Capture the Shock

One drawback of the MacPherson strut setup becomes apparent when it comes time to replace the worn out shock absorber at the center of the strut. The entire strut assembly must be dismantled to release the shock absorber section from its location within the strut housing. With a double wishbone or leaf spring type suspension the shock absorber can easily be removed without any major hassles, as it is usually not captured by the spring. More complicated still is that a good number of components often must be removed to get at the struts themselves. So it goes. Simplicity in design and manufacture brings complications in maintenance.


Hot Compress

There is a simple solution to this vexing mechanical problem. Replacing the shock absorber or strut insert inside the MacPherson strut requires a tool known as a spring compressor. With the spring compressed and held in steel claws, the unit can be disassembled. The entire strut and shock absorber can then be easily serviced. Warning! Great care must be taken when using a spring compressor. The springs held captive inside the strut assemblies are designed to support the weight of the vehicle and passengers. Tremendous force required to compress even one of these springs. Great bodily harm can result if this force is suddenly released from the spring compressor in the form of a flying spring. Use extreme caution when it comes to using any type of spring compressor.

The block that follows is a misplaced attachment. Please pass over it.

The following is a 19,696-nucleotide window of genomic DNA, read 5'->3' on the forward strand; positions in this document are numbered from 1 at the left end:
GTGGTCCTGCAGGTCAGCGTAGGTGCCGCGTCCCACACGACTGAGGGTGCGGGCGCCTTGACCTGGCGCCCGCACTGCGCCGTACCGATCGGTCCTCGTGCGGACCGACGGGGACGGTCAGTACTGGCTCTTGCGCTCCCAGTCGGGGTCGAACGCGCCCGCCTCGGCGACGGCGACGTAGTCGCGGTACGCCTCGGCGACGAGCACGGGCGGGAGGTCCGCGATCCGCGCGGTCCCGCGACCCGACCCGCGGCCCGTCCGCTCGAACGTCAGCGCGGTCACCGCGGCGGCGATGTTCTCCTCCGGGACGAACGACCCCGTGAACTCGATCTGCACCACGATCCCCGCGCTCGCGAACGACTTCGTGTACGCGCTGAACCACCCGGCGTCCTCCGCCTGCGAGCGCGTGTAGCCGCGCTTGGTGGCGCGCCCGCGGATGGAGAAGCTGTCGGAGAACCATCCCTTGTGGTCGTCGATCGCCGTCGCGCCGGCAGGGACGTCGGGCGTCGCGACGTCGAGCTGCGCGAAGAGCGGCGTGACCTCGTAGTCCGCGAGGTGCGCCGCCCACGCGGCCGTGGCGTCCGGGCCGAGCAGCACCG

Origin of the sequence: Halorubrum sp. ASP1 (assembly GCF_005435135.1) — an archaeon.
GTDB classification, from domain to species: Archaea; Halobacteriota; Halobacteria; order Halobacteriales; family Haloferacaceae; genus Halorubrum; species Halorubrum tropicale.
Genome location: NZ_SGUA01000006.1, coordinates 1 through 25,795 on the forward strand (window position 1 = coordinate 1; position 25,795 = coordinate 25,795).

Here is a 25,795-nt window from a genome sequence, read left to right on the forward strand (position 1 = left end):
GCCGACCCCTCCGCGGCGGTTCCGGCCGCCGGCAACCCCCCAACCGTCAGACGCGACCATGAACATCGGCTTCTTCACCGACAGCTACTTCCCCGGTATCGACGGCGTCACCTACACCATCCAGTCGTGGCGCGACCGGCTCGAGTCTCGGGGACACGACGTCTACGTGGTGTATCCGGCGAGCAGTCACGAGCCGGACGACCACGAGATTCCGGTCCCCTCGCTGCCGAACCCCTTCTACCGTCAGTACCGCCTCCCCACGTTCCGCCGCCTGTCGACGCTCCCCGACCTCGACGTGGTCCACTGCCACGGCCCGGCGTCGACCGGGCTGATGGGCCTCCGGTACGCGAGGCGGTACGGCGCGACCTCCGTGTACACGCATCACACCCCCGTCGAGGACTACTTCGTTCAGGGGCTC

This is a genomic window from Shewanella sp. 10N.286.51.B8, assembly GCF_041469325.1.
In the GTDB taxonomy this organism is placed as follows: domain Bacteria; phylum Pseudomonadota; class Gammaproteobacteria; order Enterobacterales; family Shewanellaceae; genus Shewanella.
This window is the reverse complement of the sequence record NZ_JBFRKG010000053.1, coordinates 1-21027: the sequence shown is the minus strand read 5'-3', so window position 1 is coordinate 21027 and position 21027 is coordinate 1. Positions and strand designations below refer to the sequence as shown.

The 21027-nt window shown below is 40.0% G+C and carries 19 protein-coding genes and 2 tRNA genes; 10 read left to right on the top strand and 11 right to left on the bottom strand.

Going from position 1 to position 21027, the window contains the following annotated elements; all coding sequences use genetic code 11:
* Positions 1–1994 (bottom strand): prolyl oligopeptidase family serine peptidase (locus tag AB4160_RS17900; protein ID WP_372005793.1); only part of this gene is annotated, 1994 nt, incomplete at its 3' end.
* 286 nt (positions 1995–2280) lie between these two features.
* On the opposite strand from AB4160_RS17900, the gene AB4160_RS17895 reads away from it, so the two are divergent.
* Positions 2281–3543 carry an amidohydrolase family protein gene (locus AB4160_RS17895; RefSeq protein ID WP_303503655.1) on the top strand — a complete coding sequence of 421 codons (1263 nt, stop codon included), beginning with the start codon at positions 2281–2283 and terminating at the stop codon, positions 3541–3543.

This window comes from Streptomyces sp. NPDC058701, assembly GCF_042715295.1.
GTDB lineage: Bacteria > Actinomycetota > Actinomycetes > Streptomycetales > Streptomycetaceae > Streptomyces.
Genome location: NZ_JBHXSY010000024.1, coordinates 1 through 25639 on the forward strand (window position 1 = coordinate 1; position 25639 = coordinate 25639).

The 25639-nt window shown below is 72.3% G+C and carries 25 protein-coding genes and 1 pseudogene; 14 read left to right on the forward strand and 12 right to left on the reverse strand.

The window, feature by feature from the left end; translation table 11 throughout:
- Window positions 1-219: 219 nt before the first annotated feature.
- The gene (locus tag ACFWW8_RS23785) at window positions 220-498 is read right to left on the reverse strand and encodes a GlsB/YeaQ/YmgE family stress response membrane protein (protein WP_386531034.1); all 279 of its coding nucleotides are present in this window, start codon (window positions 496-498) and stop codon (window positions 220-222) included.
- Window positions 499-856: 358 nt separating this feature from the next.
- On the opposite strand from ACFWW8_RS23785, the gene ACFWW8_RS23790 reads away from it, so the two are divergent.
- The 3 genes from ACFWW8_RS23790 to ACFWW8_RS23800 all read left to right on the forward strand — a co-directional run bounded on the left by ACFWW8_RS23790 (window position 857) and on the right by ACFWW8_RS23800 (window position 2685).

Remove and Replace